The Bourne Identity (2002)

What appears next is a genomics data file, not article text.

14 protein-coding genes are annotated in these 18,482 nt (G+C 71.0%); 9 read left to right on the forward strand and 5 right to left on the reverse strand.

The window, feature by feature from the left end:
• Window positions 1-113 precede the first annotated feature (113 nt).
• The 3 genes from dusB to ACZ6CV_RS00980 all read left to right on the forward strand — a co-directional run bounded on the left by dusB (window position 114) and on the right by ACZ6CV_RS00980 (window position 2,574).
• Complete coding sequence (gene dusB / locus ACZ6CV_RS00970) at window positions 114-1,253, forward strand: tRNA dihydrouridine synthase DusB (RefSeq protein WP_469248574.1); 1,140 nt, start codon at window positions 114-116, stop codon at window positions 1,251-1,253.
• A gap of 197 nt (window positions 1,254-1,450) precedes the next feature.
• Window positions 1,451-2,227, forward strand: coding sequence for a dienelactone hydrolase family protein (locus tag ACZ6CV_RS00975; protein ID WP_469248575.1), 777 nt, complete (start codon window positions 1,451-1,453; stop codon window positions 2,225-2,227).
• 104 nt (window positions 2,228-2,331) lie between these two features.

The Bourne Identity, a story from thriller writer Robert Ludlum, has quite a lot in common with the political paranoia thrillers of the 1970s. The paranoia is unequivocally present; the main difference is that the politics is left out. As we meet an amnesiac secret agent who is picked up from certain death in the Mediterranean and follow him as he tries to find out about his own existence, we understand why he eventually gets fed up with it all; although the script is quite intelligent, the operation Jason Bourne was a part of is not. Their agents, Bourne included, are relentless and humourless post-Matrix products who are more into choreography than their own well-being. Secret agents are fun, and Matt Damon have got what it takes to make Jason engaging, but The Bourne Identity is too much business and too little fun. There is emotion and authenticity in the Damon/Potente relation, however. The German actress' natural sexy approach in a steaming scene in a hotel makes the rest of their relationship believable. So is Jason Bourne's situation, frankly, but even if it is intriguing, its development is also fairly inevitable.